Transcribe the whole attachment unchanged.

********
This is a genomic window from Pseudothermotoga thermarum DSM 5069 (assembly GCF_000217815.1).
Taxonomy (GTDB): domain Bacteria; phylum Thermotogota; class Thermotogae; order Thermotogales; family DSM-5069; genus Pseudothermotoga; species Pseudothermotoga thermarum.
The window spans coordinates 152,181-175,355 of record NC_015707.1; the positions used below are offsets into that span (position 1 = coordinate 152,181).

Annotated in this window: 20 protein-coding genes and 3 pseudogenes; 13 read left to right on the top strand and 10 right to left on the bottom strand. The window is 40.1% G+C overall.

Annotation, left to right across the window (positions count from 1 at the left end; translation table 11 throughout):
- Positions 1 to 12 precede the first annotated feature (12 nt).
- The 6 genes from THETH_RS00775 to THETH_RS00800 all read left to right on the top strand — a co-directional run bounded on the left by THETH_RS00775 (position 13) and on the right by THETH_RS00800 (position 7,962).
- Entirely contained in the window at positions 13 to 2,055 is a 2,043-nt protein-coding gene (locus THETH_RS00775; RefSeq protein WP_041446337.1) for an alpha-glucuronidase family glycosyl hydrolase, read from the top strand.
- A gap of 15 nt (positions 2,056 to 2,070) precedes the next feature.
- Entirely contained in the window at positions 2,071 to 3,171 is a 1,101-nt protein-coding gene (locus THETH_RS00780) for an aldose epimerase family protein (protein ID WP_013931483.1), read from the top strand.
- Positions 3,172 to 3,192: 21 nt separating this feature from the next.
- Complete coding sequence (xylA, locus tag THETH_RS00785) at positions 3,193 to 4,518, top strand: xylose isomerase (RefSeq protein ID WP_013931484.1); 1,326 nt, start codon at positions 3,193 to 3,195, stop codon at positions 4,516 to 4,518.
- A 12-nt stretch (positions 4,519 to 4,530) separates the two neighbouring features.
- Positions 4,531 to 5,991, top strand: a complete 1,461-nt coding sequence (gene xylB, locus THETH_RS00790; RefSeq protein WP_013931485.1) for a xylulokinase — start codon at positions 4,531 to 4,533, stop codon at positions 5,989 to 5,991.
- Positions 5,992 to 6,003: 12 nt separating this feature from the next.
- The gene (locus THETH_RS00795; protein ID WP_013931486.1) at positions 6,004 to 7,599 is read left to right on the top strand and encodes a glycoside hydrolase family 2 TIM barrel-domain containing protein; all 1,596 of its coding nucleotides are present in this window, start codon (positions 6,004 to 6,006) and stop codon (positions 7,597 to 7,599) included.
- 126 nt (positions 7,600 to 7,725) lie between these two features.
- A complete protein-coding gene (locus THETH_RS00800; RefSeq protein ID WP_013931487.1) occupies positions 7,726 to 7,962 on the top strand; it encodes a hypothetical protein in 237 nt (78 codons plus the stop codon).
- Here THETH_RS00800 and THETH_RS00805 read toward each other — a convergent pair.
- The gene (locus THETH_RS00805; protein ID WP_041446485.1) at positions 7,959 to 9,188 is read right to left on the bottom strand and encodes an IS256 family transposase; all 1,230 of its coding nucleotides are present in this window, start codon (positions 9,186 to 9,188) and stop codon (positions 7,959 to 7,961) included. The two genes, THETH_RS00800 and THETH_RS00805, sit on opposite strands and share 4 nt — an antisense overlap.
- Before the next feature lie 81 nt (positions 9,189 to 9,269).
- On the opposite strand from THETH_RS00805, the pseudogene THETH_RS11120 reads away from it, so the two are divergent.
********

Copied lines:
This is a genomic window from Pseudothermotoga thermarum DSM 5069 (assembly GCF_000217815.1).
Taxonomy (GTDB): domain Bacteria; phylum Thermotogota; class Thermotogae; order Thermotogales; family DSM-5069; genus Pseudothermotoga; species Pseudothermotoga thermarum.
The window spans coordinates 152,181-175,355 of record NC_015707.1; the positions used below are offsets into that span (position 1 = coordinate 152,181).

Annotated in this window: 20 protein-coding genes and 3 pseudogenes; 13 read left to right on the top strand and 10 right to left on the bottom strand. The window is 40.1% G+C overall.

Annotation, left to right across the window (positions count from 1 at the left end; translation table 11 throughout):
- Positions 1 to 12 precede the first annotated feature (12 nt).
- The 6 genes from THETH_RS00775 to THETH_RS00800 all read left to right on the top strand — a co-directional run bounded on the left by THETH_RS00775 (position 13) and on the right by THETH_RS00800 (position 7,962).
- Entirely contained in the window at positions 13 to 2,055 is a 2,043-nt protein-coding gene (locus THETH_RS00775; RefSeq protein WP_041446337.1) for an alpha-glucuronidase family glycosyl hydrolase, read from the top strand.
- A gap of 15 nt (positions 2,056 to 2,070) precedes the next feature.
- Entirely contained in the window at positions 2,071 to 3,171 is a 1,101-nt protein-coding gene (locus THETH_RS00780) for an aldose epimerase family protein (protein ID WP_013931483.1), read from the top strand.
- Positions 3,172 to 3,192: 21 nt separating this feature from the next.
- Complete coding sequence (xylA, locus tag THETH_RS00785) at positions 3,193 to 4,518, top strand: xylose isomerase (RefSeq protein ID WP_013931484.1); 1,326 nt, start codon at positions 3,193 to 3,195, stop codon at positions 4,516 to 4,518.
- A 12-nt stretch (positions 4,519 to 4,530) separates the two neighbouring features.
- Positions 4,531 to 5,991, top strand: a complete 1,461-nt coding sequence (gene xylB, locus THETH_RS00790; RefSeq protein WP_013931485.1) for a xylulokinase — start codon at positions 4,531 to 4,533, stop codon at positions 5,989 to 5,991.
- Positions 5,992 to 6,003: 12 nt separating this feature from the next.
- The gene (locus THETH_RS00795; protein ID WP_013931486.1) at positions 6,004 to 7,599 is read left to right on the top strand and encodes a glycoside hydrolase family 2 TIM barrel-domain containing protein; all 1,596 of its coding nucleotides are present in this window, start codon (positions 6,004 to 6,006) and stop codon (positions 7,597 to 7,599) included.
- 126 nt (positions 7,600 to 7,725) lie between these two features.
- A complete protein-coding gene (locus THETH_RS00800; RefSeq protein ID WP_013931487.1) occupies positions 7,726 to 7,962 on the top strand; it encodes a hypothetical protein in 237 nt (78 codons plus the stop codon).
- Here THETH_RS00800 and THETH_RS00805 read toward each other — a convergent pair.
- The gene (locus THETH_RS00805; protein ID WP_041446485.1) at positions 7,959 to 9,188 is read right to left on the bottom strand and encodes an IS256 family transposase; all 1,230 of its coding nucleotides are present in this window, start codon (positions 9,186 to 9,188) and stop codon (positions 7,959 to 7,961) included. The two genes, THETH_RS00800 and THETH_RS00805, sit on opposite strands and share 4 nt — an antisense overlap.
- Before the next feature lie 81 nt (positions 9,189 to 9,269).
- On the opposite strand from THETH_RS00805, the pseudogene THETH_RS11120 reads away from it, so the two are divergent.